Another way that fuel cells are an excellent fit for the cities of the East, is that they can provide continuous baseload power. Fuel cells are turned on and then essentially left alone. Fuel cells require little upkeep; since there are no moving parts, the only time they need to be turned off is to occasionally replace filters or perform general maintenance. Actually, fuel cells are highly reliable, operating at 90% reliability or greater; First National Bank of Omaha has operated fuel cells since 1999 that perform at 99.9999% availability. This is a great advantage over other alternative energy solutions, where wind’s availability averages around 30%, and solar power’s availability is roughly 20%. In addition, when traditional grid power is unavailable or unreliable, fuel cells running on natural gas can still operate, because their infrastructure is underground and off the grid. In the famous New York City blackout of 2003, the only place in midtown Manhattan with electricity was the Central Park Police Station, running off of a 200-kW fuel cell.

In fact, fuel cells can coincide with wind and solar power to provide a completely “off-the-grid” system. Mike Strizki, of New Jersey, has made his own home 100% renewable by using a fuel cell, electrolyzer, solar station, and hydrogen storage tanks. Solar photovoltaic panels produce electricity, while any additional electricity is fed to an electrolyzer to produce hydrogen through electrolysis (electrolysis is a process that takes energy and water and produces oxygen and hydrogen, essentially the reverse process of a fuel cell). This hydrogen is then stored in tanks for later use in a fuel cell when solar power is unavailable. Strizki’s home has enough hydrogen to provide electricity to his home year-round without any power from the grid. Strizki even has enough extra hydrogen stored in his tanks to run his hydrogen fuel cell vehicle, further reducing his carbon footprint by eliminating his use of gasoline based transportation. As a distributed power technology, fuel cells can provide electricity directly to individual home, businesses, and neighborhoods, either supplementing the grid or going completely off the grid.

Another way that fuel cells can be 100% renewable is by using anaerobic digester gas as a fuel source. Anaerobic digester gas is a common byproduct of sewage treatment, and therefore makes placing fuel cells at wastewater treatment facilities an ideal partnership. A number of wastewater treatment plants in New York have been operational for some time. For instance, the Westchester County Wastewater Treatment Plant in Yonkers has a 200-kw fuel cell that generates about 1.6 million kWh of electricity a year, and only releases 72 pounds of emissions into the environment. The average plant that generates the same amount of electricity produces more than 41,000 pounds of NOx and SOx a year.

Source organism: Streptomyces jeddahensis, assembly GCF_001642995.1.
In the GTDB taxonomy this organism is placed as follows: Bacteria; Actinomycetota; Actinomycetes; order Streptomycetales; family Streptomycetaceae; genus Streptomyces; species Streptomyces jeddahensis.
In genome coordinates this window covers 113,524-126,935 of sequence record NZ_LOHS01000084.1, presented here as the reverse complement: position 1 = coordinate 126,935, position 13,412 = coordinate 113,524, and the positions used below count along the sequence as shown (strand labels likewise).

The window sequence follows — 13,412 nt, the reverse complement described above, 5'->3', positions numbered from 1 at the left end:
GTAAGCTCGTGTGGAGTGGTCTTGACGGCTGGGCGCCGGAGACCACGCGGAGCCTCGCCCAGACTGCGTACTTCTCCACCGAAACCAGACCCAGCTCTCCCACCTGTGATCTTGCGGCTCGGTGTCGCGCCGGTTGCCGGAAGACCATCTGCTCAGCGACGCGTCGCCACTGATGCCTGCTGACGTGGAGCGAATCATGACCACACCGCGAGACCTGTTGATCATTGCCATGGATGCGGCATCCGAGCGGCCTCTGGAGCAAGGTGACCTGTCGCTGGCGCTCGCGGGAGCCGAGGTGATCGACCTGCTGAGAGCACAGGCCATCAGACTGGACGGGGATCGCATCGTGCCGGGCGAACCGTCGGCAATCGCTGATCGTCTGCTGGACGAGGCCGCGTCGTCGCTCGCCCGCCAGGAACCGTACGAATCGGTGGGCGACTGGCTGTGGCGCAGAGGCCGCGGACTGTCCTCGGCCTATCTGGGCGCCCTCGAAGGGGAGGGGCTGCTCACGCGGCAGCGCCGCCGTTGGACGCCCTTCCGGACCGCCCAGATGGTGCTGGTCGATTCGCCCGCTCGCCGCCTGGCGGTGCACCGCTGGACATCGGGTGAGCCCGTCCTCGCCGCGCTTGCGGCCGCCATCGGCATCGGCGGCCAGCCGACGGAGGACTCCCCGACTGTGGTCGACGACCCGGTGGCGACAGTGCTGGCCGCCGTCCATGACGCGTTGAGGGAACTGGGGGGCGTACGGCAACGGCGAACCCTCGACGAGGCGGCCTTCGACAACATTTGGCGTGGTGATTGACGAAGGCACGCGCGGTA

Lastly, fuel cells work in cities and urban centers because they are virtually noiseless. Without moving parts, fuel cells operate at extremely low volumes of sound. This means that fuel cells can be placed in apartments and offices and will not bother their users. Fuel cells are the perfect fit for buildings with large volumes of people who want power without having to be constantly reminded that a generator is in the next room.

Fuel cells are a perfect fit for the East Coast because they can be located anywhere, they are easy to install, and are a quintessential “plug-and-play” technology. In addition, the distributed generation potential of fuel cells run on natural gas, meaning that there is no need for ugly transmission lines that are a large problem for many urban developers. Much of the United States has alternative energy resources readily available. However, these technologies and resources largely do not fit the needs of the cities of the eastern seaboard. Fuel cells can use existing infrastructure to provide clean, efficient energy, while helping solve the energy riddle that eastern cities face.
About the Author

Connor Dolan

Connor Dolan attends Christopher Newport University in Newport News, VA, and has interned both the Methanol Institute and the US Fuel Cell Council.

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Photos courtesy Chino Basin Water Reclamation District.
From left: Matt Hacker, Metropolitan Water District of Southern California; Marco Tule, Inland Empire Utilities Agency Board President; Gil Aldaco, Chino Basin Water Conservation District Board Treasurer; Curt Hagman, San Bernardino County Supervisor; Elizabeth Skrzat, CBWCD General Manager; Mark Ligtenberg, CBWCD Board President; Kati Parker, CBWCD Board Vice President; Teri Layton, CBWCD Board member; Amanda Coker, CBWCD Board member.